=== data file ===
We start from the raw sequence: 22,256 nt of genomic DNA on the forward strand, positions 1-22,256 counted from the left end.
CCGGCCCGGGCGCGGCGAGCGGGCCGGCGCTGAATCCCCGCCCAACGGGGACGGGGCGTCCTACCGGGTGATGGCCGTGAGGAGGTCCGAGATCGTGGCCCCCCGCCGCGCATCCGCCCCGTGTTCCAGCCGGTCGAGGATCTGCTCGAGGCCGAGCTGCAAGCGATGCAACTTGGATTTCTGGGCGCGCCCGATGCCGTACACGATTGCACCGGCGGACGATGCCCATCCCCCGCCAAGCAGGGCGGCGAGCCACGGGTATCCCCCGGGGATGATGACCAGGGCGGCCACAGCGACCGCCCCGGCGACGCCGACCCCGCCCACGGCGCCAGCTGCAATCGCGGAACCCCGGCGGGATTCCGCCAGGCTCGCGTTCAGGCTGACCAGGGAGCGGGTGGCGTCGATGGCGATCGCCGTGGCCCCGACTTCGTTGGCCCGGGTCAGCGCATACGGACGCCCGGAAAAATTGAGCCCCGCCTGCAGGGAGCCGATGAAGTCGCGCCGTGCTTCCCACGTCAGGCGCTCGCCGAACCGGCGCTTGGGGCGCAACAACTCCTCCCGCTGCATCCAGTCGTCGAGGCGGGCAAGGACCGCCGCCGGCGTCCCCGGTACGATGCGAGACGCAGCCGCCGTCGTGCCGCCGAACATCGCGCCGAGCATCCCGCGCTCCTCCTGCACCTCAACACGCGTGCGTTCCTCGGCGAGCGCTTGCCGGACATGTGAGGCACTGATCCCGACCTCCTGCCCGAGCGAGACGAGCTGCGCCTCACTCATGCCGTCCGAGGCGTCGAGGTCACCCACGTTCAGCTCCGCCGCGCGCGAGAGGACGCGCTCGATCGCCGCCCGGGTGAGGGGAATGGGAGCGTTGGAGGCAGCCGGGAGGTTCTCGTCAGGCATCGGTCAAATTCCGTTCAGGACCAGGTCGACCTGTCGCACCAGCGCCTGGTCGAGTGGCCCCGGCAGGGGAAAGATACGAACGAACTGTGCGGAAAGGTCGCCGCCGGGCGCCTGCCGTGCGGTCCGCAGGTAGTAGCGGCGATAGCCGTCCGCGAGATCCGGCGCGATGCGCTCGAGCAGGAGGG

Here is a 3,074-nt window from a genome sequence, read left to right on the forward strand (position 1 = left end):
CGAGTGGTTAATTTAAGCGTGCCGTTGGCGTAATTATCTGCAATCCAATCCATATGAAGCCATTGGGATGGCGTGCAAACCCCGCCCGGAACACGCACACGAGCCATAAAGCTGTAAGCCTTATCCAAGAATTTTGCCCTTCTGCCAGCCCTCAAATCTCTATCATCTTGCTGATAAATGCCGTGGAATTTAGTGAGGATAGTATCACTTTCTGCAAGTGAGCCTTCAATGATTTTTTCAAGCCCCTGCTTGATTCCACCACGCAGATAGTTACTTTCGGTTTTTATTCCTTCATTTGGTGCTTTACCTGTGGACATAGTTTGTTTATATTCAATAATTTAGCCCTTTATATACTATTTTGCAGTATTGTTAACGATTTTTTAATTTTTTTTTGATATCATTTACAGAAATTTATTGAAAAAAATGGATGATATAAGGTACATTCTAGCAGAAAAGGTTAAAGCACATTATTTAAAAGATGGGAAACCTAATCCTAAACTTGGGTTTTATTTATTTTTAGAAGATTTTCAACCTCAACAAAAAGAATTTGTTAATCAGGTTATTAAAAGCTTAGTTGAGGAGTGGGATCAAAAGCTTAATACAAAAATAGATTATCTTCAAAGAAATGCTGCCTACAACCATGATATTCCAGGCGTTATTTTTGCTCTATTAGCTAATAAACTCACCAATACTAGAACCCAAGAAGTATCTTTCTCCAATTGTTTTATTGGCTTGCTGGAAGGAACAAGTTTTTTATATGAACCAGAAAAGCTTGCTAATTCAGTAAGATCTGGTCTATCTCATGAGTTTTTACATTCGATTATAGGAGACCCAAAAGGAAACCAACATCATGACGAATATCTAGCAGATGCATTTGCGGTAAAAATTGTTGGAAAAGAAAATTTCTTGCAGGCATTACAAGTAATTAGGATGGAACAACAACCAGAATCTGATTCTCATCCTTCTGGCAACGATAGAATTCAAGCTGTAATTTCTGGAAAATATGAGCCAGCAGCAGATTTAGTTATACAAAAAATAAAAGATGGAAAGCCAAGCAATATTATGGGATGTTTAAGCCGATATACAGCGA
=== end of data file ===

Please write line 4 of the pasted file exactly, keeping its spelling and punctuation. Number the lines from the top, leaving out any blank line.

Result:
CGAGTGGTTAATTTAAGCGTGCCGTTGGCGTAATTATCTGCAATCCAATCCATATGAAGCCATTGGGATGGCGTGCAAACCCCGCCCGGAACACGCACACGAGCCATAAAGCTGTAAGCCTTATCCAAGAATTTTGCCCTTCTGCCAGCCCTCAAATCTCTATCATCTTGCTGATAAATGCCGTGGAATTTAGTGAGGATAGTATCACTTTCTGCAAGTGAGCCTTCAATGATTTTTTCAAGCCCCTGCTTGATTCCACCACGCAGATAGTTACTTTCGGTTTTTATTCCTTCATTTGGTGCTTTACCTGTGGACATAGTTTGTTTATATTCAATAATTTAGCCCTTTATATACTATTTTGCAGTATTGTTAACGATTTTTTAATTTTTTTTTGATATCATTTACAGAAATTTATTGAAAAAAATGGATGATATAAGGTACATTCTAGCAGAAAAGGTTAAAGCACATTATTTAAAAGATGGGAAACCTAATCCTAAACTTGGGTTTTATTTATTTTTAGAAGATTTTCAACCTCAACAAAAAGAATTTGTTAATCAGGTTATTAAAAGCTTAGTTGAGGAGTGGGATCAAAAGCTTAATACAAAAATAGATTATCTTCAAAGAAATGCTGCCTACAACCATGATATTCCAGGCGTTATTTTTGCTCTATTAGCTAATAAACTCACCAATACTAGAACCCAAGAAGTATCTTTCTCCAATTGTTTTATTGGCTTGCTGGAAGGAACAAGTTTTTTATATGAACCAGAAAAGCTTGCTAATTCAGTAAGATCTGGTCTATCTCATGAGTTTTTACATTCGATTATAGGAGACCCAAAAGGAAACCAACATCATGACGAATATCTAGCAGATGCATTTGCGGTAAAAATTGTTGGAAAAGAAAATTTCTTGCAGGCATTACAAGTAATTAGGATGGAACAACAACCAGAATCTGATTCTCATCCTTCTGGCAACGATAGAATTCAAGCTGTAATTTCTGGAAAATATGAGCCAGCAGCAGATTTAGTTATACAAAAAATAAAAGATGGAAAGCCAAGCAATATTATGGGATGTTTAAGCCGATATACAGCGA